Date: Dec 12, 2012 5:26 AM Author: Zaljohar@gmail.com Subject: On the infinite binary Tree WM has presented the idea that the infinite binary tree must have

countably many paths. It seems that he thinks that the total number of

paths in a binary tree is always smaller than or equal to the total

number of nodes. So since obviously the number of nodes in an infinite

binary tree is countable, then the number of paths must be so. But

since each real can be represented by a path in a 0,1 labeled infinite

binary tree, then we must have countably many reals thus defying

Cantor.

The 0,1 labeled infinite binary tree he is speaking of is the

following:

0

/ \

0 1

/ \ / \

0 1 0 1

. . . .

. . . .

Answer: in order to justify this claim one must first see what is

happening at the finite level. And make a simple check of the number

of nodes and the number of paths through those nodes. If that

confirmed that the total number of nodes is more or equal to paths

then there would be some justification for that claim.

Let's see:

Lets take the first degree binary tree which is the following

0. One node, no paths

The second degree binary tree is:

0

/ \

0 1

This has three nodes and two paths.

Lets take the third degree binary tree

0

/ \

0 1

/ \ / \

0 1 0 1

Now this has 7 nodes BUT 8 paths, those are

0-0

0-1

1-0

1-1

0-0-0

0-0-1

0-1-0

0-1-1

Of course I'm treating paths as directed paths away from the root

node, and so a path contain edges linking nodes in the SAME direction.

IF we remove the directional requirement matters would really differ,

since the number of paths will increase significantly compared to

number of nodes, for example the second degree binary tree would have

Three paths those are:

0-0

0-1

0-0-1

However we will not adopt that, well keep with the directional

approach we'll stipulate that paths must be uni-directional, i.e all

edges between nodes of a path must be in the same direction. So in the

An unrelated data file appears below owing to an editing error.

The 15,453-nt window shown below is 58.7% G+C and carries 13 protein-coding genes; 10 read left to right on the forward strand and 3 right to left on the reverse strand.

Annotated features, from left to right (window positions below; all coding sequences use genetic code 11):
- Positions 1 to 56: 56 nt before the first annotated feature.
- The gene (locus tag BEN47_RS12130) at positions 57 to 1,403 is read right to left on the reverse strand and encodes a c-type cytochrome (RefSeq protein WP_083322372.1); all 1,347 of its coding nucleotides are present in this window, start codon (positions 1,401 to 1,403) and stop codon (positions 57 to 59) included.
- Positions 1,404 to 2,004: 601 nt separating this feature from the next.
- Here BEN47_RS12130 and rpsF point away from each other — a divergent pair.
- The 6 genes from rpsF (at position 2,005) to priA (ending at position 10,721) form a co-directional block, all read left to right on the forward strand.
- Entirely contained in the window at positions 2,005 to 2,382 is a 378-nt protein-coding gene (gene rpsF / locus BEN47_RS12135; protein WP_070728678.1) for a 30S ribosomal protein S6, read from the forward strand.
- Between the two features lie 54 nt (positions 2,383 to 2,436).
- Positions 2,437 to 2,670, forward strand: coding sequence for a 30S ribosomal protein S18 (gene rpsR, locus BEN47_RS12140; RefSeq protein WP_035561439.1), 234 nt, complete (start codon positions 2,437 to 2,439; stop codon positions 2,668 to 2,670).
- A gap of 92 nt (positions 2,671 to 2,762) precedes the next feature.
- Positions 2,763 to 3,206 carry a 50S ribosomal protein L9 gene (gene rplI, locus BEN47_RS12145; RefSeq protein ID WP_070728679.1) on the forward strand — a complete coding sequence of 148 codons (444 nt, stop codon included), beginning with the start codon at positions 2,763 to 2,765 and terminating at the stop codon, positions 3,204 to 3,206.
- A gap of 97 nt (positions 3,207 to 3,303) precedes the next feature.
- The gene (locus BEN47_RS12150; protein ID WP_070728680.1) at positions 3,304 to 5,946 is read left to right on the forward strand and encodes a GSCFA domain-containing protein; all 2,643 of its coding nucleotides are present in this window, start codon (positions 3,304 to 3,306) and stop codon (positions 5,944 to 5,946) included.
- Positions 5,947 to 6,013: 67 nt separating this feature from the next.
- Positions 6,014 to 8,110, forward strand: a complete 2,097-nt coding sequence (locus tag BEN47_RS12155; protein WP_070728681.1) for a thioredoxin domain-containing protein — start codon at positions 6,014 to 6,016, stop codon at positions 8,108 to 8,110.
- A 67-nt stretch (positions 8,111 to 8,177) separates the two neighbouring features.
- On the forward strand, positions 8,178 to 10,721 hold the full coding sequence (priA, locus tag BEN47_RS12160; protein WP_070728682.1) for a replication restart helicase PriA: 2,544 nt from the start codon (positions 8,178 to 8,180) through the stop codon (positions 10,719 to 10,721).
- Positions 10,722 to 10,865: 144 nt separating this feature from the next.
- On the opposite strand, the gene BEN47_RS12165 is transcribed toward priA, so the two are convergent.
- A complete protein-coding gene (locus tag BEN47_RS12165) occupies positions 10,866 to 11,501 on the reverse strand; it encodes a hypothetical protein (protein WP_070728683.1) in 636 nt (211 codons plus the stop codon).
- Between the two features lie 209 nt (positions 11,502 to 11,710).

example above the third path would be shunned.

As the degree of the binary tree increase the total number of paths

increases more and more relative to the total number of nodes, as

shown above this begins with the third degree binary tree (8 paths

with 7 nodes).

So the impression we have from the finite world is that of paths being

actually MORE in number than nodes in any binary tree of a degree

higher than 2.

One must remember an important matter here is that in the example

above of the third degree binary tree, we saw that the number of paths

IS bigger than the number of nodes and yet we are still away from

representing all 3 node size paths with labels 0,1. Clearly the

following paths are missing:

1-1-1

1-1-0

1-0-1

1-0-0

However all of those would be represented in the 4th degree binary

tree. The point here is that is at each x_th degree binary tree the

number of paths is MORE than the number of nodes for a finite x > 2.

And at each x_th level we don't have even a full representation of all

possible paths of size x. So we are only representing SOME of the

possible paths, but even that some is bigger in number than the total

number of nodes at the respective level.

One can easily say that the defective representation of all possible

paths of size x will be remedied by the binary tree at x+1 level, and

so the infinite binary tree will succeed in representing all possible

paths, which is OK. But still the total number of paths (given all the

restrictions stipulated above which are meant to lessen their number)

is MORE than the number of nodes, actually way more than it for >2

finite level binary trees.

So there is NO justification at intuitive level for the idea that the

number of paths of a binary tree must be smaller than or equal the

total number of nodes in it.

We would think that if we go infinitely, i.e. if we have the actual

infinite binary tree, then the number of paths would be equal to the

number of nodes. However Cantor's argument showed that this is not so.

STILL even at infinite level, the trend displayed at finite level

continues up there. Still we have more infinite paths of the binary

tree than we have nodes in it.

This is very easy to prove, assume that the infinite binary tree has

countably many paths, then this mean by definition the existence of a

bijection between the set N of all natural numbers and the set of all

paths of the infinite binary tree, Now just diagonalize, and the

resulting path would be a path missing from the set of all paths, A

contradiction. Thus it is not possible for the infinite binary tree to

have maximally countably many paths.

This only shows how some arguments against Cantor which seem at the

first glance to be justified only to turn finally to be unjustifiable

at all.

The truth of the matter is that the infinite binary tree does have

countably

many nodes, but it has uncountably many paths going through those

nodes.

Zuhair